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I am planning a PHP application that needs to store date/times in an MSSQL database. (For the curious, it is a calendar application.) What is the preferred format to store this information?

MSSQL has its own datetime data type, which works well in the database itself and is very readable. However, there aren't any MSSQL functions to translate datetime values to PHP's preferred format--UNIX timestamp. This makes it a bit more painful to use with PHP. UNIX timestamp is attractive because that's what PHP likes, but it's certainly not as readable and there aren't a bunch of nice built-in MSSQL functions for working with the data.

Would you store this information as datetime data type, as UNIX timestamps (as int, bigint, or varchar datatype), as both formats side by side, or as something else entirely?

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3 Answers 3

up vote 11 down vote accepted

I would store the dates in the MS-SQL format to assist in using the date manipulation functions in T-SQL to their fullest. It's easier to write and read

WHERE DateDiff(d,field1,now()) < 1

Than to try and perform the equivalent operation by manipulating integers

To convert a MsSQL date into a unix timestamp use dateDiff:

SELECT DATEDIFF(s,'1970-01-01 00:00:00',fieldName) as fieldNameTS
FROM TableName
WHERE fieldName between '10/1/2008' and '10/31/2008'

To Convert an Unix Timestamp into a MsSQL Date, you can either do it in PHP:

$msSQLDate = date("Y-m-d H:i:s", $unixDate );

or in MsSQL

INSERT INTO TableName ( 
  DATEADD(s,'1970-01-01 00:00:00', ? ) 

Where parameter one is int($unixDate)

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I'd recommend the same as i do for all dates in any db engine, the db native type. (DATETIME)

Just use "YYYY-MM-DD HH:MM:SS" for inserting in php: date('Y-m-d H:i:s', $myTimeStampInSeconds);

-edit in response to comments below here -

  1. for selected columns you can use $timestamp = strtotime( $yourColumnValue );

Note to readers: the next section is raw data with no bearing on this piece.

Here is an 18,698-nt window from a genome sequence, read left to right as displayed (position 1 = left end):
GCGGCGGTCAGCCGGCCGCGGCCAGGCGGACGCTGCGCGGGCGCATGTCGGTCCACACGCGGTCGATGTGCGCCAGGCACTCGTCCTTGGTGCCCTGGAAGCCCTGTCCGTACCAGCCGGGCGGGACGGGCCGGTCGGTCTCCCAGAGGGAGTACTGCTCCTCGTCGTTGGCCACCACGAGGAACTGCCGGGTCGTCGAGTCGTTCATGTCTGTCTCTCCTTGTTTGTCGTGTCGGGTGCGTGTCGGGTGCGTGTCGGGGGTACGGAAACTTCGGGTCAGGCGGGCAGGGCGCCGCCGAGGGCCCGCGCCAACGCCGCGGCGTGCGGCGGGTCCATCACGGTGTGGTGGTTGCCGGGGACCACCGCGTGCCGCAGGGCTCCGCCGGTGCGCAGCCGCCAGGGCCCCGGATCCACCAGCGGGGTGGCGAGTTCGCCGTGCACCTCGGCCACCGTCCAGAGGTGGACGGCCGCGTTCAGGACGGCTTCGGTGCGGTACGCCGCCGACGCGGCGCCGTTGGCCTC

2. i recommend storing in the databas native format because you can then use SQL to compare records using SQL date/time functions like DATEADD() etc.
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Inserting is easy, it's using the data after selecting it that is more of a nuisance. – Joe Lencioni Oct 22 '08 at 20:38
Also, you recommend storing it this way, but can you expand on why you recommend it? – Joe Lencioni Oct 22 '08 at 20:39

Hello and good day for everyone

Yes , might be thats the best way , store dates in db, they will take db format and you can format when you need as you wich

But there is another one solution in the ISO-developed international date format, i mean ISO 8601.

The international format defined by ISO (ISO 8601) tries to address all date problems by defining a numerical date system as follows: YYYY-MM-DD where

YYYY is the year [all the digits, i.e. 2100] MM is the month [01 (January) to 12 (December)] DD is the day [01 to 31] depending on moths :P

Using numerical dates does have also some pitfalls with regard to readability and usability it is not perfect.But ISO date format is, however, the best choice for a date representation that is universally (and accurately) understandable.

Note that this format can also be used to represent precise date and time, with timezone information

Here is a detailed information about ISO 8601:2000

With no more.... Bye bye

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The thing I don't like in ISO-8601 date formats is the "T" between the date part and the time part. But the good part is that datetimes in this format sort well as plain strings. – bart Oct 23 '08 at 11:23

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